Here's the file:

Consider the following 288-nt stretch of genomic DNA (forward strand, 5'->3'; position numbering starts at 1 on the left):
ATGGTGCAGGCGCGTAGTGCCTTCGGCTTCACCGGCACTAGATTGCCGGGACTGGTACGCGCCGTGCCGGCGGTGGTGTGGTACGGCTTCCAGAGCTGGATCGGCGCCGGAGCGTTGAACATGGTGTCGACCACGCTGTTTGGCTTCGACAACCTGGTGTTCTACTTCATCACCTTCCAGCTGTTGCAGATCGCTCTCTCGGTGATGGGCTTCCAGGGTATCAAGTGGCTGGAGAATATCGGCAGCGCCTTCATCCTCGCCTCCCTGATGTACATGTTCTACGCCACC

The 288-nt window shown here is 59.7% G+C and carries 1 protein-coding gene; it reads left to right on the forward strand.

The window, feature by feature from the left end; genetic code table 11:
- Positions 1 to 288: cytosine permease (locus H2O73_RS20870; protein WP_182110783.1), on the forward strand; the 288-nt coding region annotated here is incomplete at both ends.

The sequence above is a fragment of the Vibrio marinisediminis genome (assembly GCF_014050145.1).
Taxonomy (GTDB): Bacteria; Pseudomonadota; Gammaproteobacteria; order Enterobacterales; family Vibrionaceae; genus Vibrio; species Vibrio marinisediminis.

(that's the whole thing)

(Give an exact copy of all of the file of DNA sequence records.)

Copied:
Consider the following 288-nt stretch of genomic DNA (forward strand, 5'->3'; position numbering starts at 1 on the left):
ATGGTGCAGGCGCGTAGTGCCTTCGGCTTCACCGGCACTAGATTGCCGGGACTGGTACGCGCCGTGCCGGCGGTGGTGTGGTACGGCTTCCAGAGCTGGATCGGCGCCGGAGCGTTGAACATGGTGTCGACCACGCTGTTTGGCTTCGACAACCTGGTGTTCTACTTCATCACCTTCCAGCTGTTGCAGATCGCTCTCTCGGTGATGGGCTTCCAGGGTATCAAGTGGCTGGAGAATATCGGCAGCGCCTTCATCCTCGCCTCCCTGATGTACATGTTCTACGCCACC

The 288-nt window shown here is 59.7% G+C and carries 1 protein-coding gene; it reads left to right on the forward strand.

The window, feature by feature from the left end; genetic code table 11:
- Positions 1 to 288: cytosine permease (locus H2O73_RS20870; protein WP_182110783.1), on the forward strand; the 288-nt coding region annotated here is incomplete at both ends.

The sequence above is a fragment of the Vibrio marinisediminis genome (assembly GCF_014050145.1).
Taxonomy (GTDB): Bacteria; Pseudomonadota; Gammaproteobacteria; order Enterobacterales; family Vibrionaceae; genus Vibrio; species Vibrio marinisediminis.